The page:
Relative economics of mixed C4 processing routes
Ethylene producers are seeking ways to upgrade the mixed C4 stream from ethylene plants to improve operating economics
Stacia M Edwards, Stephen J Stanley and Margaret M Shreehan, ABB Lummus Global
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Ethylene plants cracking liquid feedstocks produce a stream rich in valuable unsaturated C4s such as butadiene, isobutylene, butene-1, and butene-2. There are numerous processing routes available to recover these components and/or convert them into final products such as C4 LPG, MTBE, raffinate for alkylation, MEK and propylene.
These processes can be combined in various ways depending on the demand for the products as well as the economics of the region.
As shown in Figure 1, some of the processes and product options available are:
- Butadiene extraction
- Selective hydrogenation
- Total hydrogenation
- MTBE /skeletal isomerisation
- Butene-1 recovery
- Disproportionation (Triolefin process)
- Isobutylene (via MTBE decomposition)
- MEK synthesis
- Secondary butyl-alcohol.
The purpose of this article is to present processing options of interest today and to review the estimated economics for those options. The processing routes selected for comparison are:
Scheme 1. Total hydrogenation of the C4 stream to produce either LPG product or recycle feed for the cracking heaters in the ethylene plant.
Scheme 2. Butadiene extraction, with sale of the remaining C4s, hydrogenation of the C4s for recycle to the cracking heaters, production of an LPG product.
Scheme 3. Selective hydrogenation of the butadiene to predominantly butene-1 followed by MTBE production from isobutylene. Additional isobutylene is made in a skeletal isomerisation unit from the unreacted butenes.
Scheme 4. Same as Scheme 3 but with recovery of some of the butene-1 contained in raffinate from the MTBE unit.
Scheme 5. Same as Scheme 4 but with the remaining butene-2 sent to a disproportionation unit for production of propylene. Since butene-2 is a desired product, skeletal isomerisation is not included.
Scheme 6. Selective hydrogenation of the butadiene with the C4s going directly to a disproportionation unit.
While only these six schemes will be evaluated, there are still other processing options. For example, in Schemes 3, 4, and 5, the MTBE can be cracked back to isobutylene for polyisobutylene or MMA (methylmethacrylate) production. Also, the raffinate from the MTBE unit can be used as feed to an alkylation unit and the butene-2, after butene-1 recovery, used to make secondary butyl-alcohol or methyl ethyl ketone.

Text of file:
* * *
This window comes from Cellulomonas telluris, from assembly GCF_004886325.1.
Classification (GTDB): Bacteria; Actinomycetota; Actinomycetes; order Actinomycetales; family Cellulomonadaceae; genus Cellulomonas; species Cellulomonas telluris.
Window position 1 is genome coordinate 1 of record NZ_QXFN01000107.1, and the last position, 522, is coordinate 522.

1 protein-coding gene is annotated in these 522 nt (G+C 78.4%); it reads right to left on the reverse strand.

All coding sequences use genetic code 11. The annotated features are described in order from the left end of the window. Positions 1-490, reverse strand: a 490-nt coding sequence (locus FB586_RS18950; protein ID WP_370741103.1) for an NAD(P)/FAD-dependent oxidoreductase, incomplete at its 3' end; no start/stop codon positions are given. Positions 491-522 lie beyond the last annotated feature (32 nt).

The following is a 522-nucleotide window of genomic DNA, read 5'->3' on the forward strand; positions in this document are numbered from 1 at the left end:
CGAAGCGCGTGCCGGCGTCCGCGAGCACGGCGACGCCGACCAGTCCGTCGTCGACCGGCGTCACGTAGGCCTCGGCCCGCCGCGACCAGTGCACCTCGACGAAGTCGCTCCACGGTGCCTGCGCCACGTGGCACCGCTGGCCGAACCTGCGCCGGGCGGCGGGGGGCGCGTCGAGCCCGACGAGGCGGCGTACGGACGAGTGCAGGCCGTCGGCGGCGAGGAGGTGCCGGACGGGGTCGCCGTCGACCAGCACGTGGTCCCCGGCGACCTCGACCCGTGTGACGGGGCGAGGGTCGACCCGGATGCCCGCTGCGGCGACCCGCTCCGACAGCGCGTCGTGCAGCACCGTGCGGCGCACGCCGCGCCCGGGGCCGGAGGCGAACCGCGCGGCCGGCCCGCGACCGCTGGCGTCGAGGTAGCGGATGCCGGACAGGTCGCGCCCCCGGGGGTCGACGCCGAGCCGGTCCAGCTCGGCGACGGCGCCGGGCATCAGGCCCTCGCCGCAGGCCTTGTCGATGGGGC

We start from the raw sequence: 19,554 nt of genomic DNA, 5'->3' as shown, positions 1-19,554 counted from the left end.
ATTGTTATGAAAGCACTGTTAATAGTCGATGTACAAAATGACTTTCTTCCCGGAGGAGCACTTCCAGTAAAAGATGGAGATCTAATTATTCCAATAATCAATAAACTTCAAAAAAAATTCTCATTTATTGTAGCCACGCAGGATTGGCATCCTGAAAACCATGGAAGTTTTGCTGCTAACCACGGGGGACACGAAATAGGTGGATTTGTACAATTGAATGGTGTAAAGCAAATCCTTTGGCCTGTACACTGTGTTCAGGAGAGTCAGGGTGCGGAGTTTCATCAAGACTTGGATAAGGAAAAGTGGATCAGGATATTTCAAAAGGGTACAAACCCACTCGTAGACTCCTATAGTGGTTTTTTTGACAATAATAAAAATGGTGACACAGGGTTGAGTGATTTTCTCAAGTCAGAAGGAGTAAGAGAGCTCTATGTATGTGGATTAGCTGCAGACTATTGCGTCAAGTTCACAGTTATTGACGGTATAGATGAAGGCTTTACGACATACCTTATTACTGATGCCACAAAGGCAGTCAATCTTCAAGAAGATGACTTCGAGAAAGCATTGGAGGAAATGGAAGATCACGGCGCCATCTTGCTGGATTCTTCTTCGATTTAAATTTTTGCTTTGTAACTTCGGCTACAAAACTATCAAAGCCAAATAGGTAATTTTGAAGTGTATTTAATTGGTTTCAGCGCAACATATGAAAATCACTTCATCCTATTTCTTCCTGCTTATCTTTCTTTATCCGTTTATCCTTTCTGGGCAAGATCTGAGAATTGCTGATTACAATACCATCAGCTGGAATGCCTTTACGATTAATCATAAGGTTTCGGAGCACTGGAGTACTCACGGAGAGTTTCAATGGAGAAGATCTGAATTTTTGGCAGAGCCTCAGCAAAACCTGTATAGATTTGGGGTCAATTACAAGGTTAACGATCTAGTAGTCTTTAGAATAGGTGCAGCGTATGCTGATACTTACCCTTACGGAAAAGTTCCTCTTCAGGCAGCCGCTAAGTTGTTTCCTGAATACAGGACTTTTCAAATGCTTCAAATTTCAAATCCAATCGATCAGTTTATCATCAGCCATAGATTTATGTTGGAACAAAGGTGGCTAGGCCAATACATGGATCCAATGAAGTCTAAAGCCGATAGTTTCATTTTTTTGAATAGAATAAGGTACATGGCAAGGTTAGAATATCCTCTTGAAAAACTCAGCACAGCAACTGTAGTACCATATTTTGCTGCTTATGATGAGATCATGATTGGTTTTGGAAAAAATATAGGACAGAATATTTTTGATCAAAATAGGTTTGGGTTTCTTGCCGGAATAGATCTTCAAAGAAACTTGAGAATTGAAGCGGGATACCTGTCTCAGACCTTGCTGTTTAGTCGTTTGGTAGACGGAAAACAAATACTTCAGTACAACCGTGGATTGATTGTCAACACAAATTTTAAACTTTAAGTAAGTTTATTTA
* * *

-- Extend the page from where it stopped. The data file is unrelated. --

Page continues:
A brief description for each processing option follows.
A typical butadiene extraction process consists of two stages of extractive distillation, resulting in a raffinate containing butenes from the first stage overhead and a crude butadiene product from the second stage overhead. The solvent, loaded with acetylenes, is recovered in a degassing system and recycled to extractive distillation.
The crude butadiene is further purified using conventional distillation technology to yield 1,3 butadiene of greater than 99.7 per cent purity.
A selective hydrogenation process is applied for the hydrogenation of butadiene in mixed C4 streams with a design residual of 10 to 2000 wt ppm butadiene in the product. The catalysts utilised are very selective, offer high yield, and allow for flexibility in the butene-1/butene-2 ratio. Loss to n-butane varies depending on the residual butadiene requirements, but is typically less than 4 per cent with no isobutylene loss.
Selective hydrogenation can be done in a typical fixed-bed unit consisting of one or two adiabatic reactors, depending on the residual butadiene requirement. It can also be accomplished by combining the hydrogenation reaction and distillation tower into a single unit operation called catalytic distillation.
In the latter case, a debutaniser operates like a conventional debutaniser with two significant differences. The rectifying section of the tower contains a special packing instead of trays or conventional distillation packing. This packing contains conventional hydro-treating catalyst as well as serving as the distillation packing.
These units operate under similar conditions as conventional towers. The estimated cost of a catalytic distillation tower is within 20 per cent of the cost of a conventional distillation tower. One of the main advantages of incorporating hydrogenation in a distillation column is all of the equipment normally associated with a fixed-bed selective hydrogenation unit is eliminated, resulting in lower capital costs.
Total hydrogenation of C4s or C4s and C5s from a steam cracker with recycle to the cracking heaters has been incorporated into more than half the new ethylene plants designed since 1990. Total hydrogenation and recycle of the C4s and C5s reduces fresh feed consumption in a naphtha cracker by 13 per cent and in a propane cracker by 7 per cent.
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